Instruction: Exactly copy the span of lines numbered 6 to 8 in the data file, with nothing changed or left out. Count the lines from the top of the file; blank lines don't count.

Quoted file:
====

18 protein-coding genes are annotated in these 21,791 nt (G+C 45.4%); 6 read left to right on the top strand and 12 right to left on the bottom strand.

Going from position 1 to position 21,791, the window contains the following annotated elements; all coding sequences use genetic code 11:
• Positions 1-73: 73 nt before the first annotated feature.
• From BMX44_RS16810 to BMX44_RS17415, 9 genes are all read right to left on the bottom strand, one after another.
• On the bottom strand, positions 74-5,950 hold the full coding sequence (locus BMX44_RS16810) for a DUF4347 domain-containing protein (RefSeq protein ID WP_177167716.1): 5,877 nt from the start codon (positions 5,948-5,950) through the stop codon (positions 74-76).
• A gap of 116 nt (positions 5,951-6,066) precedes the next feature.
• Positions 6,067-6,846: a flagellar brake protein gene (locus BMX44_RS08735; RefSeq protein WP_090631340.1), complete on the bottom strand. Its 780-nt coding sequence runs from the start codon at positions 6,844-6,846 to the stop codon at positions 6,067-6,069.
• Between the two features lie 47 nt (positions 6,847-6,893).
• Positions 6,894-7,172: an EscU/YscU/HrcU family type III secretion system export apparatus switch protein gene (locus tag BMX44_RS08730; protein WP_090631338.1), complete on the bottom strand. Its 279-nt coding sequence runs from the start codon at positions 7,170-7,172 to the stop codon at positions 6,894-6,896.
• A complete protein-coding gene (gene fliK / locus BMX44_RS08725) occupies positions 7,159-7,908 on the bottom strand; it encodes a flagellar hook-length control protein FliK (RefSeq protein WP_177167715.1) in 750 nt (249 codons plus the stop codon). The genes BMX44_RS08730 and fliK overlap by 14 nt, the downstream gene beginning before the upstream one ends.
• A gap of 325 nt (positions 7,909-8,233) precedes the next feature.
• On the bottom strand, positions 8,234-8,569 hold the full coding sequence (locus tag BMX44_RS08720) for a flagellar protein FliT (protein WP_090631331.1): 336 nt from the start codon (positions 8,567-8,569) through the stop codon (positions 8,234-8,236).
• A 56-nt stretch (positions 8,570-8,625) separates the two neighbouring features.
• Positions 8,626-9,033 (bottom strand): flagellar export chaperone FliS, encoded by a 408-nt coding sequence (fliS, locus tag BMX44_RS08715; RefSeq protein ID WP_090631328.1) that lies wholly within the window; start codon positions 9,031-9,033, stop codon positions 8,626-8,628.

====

• A gap of 116 nt (positions 5,951-6,066) precedes the next feature.
• Positions 6,067-6,846: a flagellar brake protein gene (locus BMX44_RS08735; RefSeq protein WP_090631340.1), complete on the bottom strand. Its 780-nt coding sequence runs from the start codon at positions 6,844-6,846 to the stop codon at positions 6,067-6,069.
• Between the two features lie 47 nt (positions 6,847-6,893).